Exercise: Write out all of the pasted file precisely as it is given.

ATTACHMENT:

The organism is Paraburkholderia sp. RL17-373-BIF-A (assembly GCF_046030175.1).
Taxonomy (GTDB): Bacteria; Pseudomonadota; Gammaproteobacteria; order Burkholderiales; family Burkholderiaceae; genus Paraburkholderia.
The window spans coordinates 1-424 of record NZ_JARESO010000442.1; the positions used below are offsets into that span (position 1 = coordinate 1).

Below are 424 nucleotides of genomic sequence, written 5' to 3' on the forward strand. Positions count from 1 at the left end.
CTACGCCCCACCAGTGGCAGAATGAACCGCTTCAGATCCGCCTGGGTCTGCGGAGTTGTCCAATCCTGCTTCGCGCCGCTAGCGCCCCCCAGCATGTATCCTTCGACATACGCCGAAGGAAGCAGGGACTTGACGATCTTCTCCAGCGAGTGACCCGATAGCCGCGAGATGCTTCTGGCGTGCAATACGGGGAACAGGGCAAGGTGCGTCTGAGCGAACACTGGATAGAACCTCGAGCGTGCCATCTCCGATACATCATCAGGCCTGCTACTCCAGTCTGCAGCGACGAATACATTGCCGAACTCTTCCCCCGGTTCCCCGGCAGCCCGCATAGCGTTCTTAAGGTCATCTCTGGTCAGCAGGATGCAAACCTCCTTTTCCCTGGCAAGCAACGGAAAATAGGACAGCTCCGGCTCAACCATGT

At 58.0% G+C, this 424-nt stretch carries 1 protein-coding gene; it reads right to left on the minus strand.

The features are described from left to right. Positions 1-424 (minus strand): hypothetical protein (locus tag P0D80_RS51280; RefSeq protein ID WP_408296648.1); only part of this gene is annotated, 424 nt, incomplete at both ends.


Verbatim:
The organism is Paraburkholderia sp. RL17-373-BIF-A (assembly GCF_046030175.1).
Taxonomy (GTDB): Bacteria; Pseudomonadota; Gammaproteobacteria; order Burkholderiales; family Burkholderiaceae; genus Paraburkholderia.
The window spans coordinates 1-424 of record NZ_JARESO010000442.1; the positions used below are offsets into that span (position 1 = coordinate 1).

Below are 424 nucleotides of genomic sequence, written 5' to 3' on the forward strand. Positions count from 1 at the left end.
CTACGCCCCACCAGTGGCAGAATGAACCGCTTCAGATCCGCCTGGGTCTGCGGAGTTGTCCAATCCTGCTTCGCGCCGCTAGCGCCCCCCAGCATGTATCCTTCGACATACGCCGAAGGAAGCAGGGACTTGACGATCTTCTCCAGCGAGTGACCCGATAGCCGCGAGATGCTTCTGGCGTGCAATACGGGGAACAGGGCAAGGTGCGTCTGAGCGAACACTGGATAGAACCTCGAGCGTGCCATCTCCGATACATCATCAGGCCTGCTACTCCAGTCTGCAGCGACGAATACATTGCCGAACTCTTCCCCCGGTTCCCCGGCAGCCCGCATAGCGTTCTTAAGGTCATCTCTGGTCAGCAGGATGCAAACCTCCTTTTCCCTGGCAAGCAACGGAAAATAGGACAGCTCCGGCTCAACCATGT

At 58.0% G+C, this 424-nt stretch carries 1 protein-coding gene; it reads right to left on the minus strand.

The features are described from left to right. Positions 1-424 (minus strand): hypothetical protein (locus tag P0D80_RS51280; RefSeq protein ID WP_408296648.1); only part of this gene is annotated, 424 nt, incomplete at both ends.